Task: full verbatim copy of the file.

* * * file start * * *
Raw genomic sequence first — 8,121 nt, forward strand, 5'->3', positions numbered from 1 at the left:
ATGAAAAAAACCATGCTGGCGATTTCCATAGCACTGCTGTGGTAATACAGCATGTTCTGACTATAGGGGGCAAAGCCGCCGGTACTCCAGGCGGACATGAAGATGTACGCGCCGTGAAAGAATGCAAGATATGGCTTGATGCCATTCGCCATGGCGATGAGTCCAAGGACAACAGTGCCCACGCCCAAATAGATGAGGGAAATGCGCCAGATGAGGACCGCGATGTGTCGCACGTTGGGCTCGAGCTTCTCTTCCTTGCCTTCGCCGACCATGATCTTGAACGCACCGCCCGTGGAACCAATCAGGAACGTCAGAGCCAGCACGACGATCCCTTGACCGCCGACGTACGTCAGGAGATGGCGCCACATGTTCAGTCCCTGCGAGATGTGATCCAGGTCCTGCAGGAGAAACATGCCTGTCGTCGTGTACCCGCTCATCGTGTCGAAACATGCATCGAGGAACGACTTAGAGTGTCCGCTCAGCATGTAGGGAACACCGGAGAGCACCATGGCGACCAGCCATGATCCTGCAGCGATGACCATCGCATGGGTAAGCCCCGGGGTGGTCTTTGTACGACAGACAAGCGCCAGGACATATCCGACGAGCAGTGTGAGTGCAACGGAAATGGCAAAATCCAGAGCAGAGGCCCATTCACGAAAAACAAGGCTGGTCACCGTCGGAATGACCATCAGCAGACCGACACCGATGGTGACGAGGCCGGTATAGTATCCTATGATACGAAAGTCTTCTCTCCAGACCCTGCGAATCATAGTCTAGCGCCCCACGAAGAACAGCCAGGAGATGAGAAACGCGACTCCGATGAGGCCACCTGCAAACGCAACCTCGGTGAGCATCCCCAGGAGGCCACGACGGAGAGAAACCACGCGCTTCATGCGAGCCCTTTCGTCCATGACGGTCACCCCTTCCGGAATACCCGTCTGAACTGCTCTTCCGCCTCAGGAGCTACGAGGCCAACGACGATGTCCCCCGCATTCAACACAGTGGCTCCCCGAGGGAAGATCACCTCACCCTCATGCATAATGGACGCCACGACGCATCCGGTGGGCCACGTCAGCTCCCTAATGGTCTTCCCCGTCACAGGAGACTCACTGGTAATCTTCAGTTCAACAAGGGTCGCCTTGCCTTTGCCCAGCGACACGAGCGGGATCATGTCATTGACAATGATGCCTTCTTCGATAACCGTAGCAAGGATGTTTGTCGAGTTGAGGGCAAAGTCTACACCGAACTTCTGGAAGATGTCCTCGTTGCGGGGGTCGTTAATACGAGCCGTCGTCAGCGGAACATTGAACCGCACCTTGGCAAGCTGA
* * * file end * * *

Raw genomic sequence first — 8,121 nt, forward strand, 5'->3', positions numbered from 1 at the left:
ATGAAAAAAACCATGCTGGCGATTTCCATAGCACTGCTGTGGTAATACAGCATGTTCTGACTATAGGGGGCAAAGCCGCCGGTACTCCAGGCGGACATGAAGATGTACGCGCCGTGAAAGAATGCAAGATATGGCTTGATGCCATTCGCCATGGCGATGAGTCCAAGGACAACAGTGCCCACGCCCAAATAGATGAGGGAAATGCGCCAGATGAGGACCGCGATGTGTCGCACGTTGGGCTCGAGCTTCTCTTCCTTGCCTTCGCCGACCATGATCTTGAACGCACCGCCCGTGGAACCAATCAGGAACGTCAGAGCCAGCACGACGATCCCTTGACCGCCGACGTACGTCAGGAGATGGCGCCACATGTTCAGTCCCTGCGAGATGTGATCCAGGTCCTGCAGGAGAAACATGCCTGTCGTCGTGTACCCGCTCATCGTGTCGAAACATGCATCGAGGAACGACTTAGAGTGTCCGCTCAGCATGTAGGGAACACCGGAGAGCACCATGGCGACCAGCCATGATCCTGCAGCGATGACCATCGCATGGGTAAGCCCCGGGGTGGTCTTTGTACGACAGACAAGCGCCAGGACATATCCGACGAGCAGTGTGAGTGCAACGGAAATGGCAAAATCCAGAGCAGAGGCCCATTCACGAAAAACAAGGCTGGTCACCGTCGGAATGACCATCAGCAGACCGACACCGATGGTGACGAGGCCGGTATAGTATCCTATGATACGAAAGTCTTCTCTCCAGACCCTGCGAATCATAGTCTAGCGCCCCACGAAGAACAGCCAGGAGATGAGAAACGCGACTCCGATGAGGCCACCTGCAAACGCAACCTCGGTGAGCATCCCCAGGAGGCCACGACGGAGAGAAACCACGCGCTTCATGCGAGCCCTTTCGTCCATGACGGTCACCCCTTCCGGAATACCCGTCTGAACTGCTCTTCCGCCTCAGGAGCTACGAGGCCAACGACGATGTCCCCCGCATTCAACACAGTGGCTCCCCGAGGGAAGATCACCTCACCCTCATGCATAATGGACGCCACGACGCATCCGGTGGGCCACGTCAGCTCCCTAATGGTCTTCCCCGTCACAGGAGACTCACTGGTAATCTTCAGTTCAACAAGGGTCGCCTTGCCTTTGCCCAGCGACACGAGCGGGATCATGTCATTGACAATGATGCCTTCTTCGATAACCGTAGCAAGGATGTTTGTCGAGTTGAGGGCAAAGTCTACACCGAACTTCTGGAAGATGTCCTCGTTGCGGGGGTCGTTAATACGAGCCGTCGTCAGCGGAACATTGAACCGCACCTTGGCAAGCTGA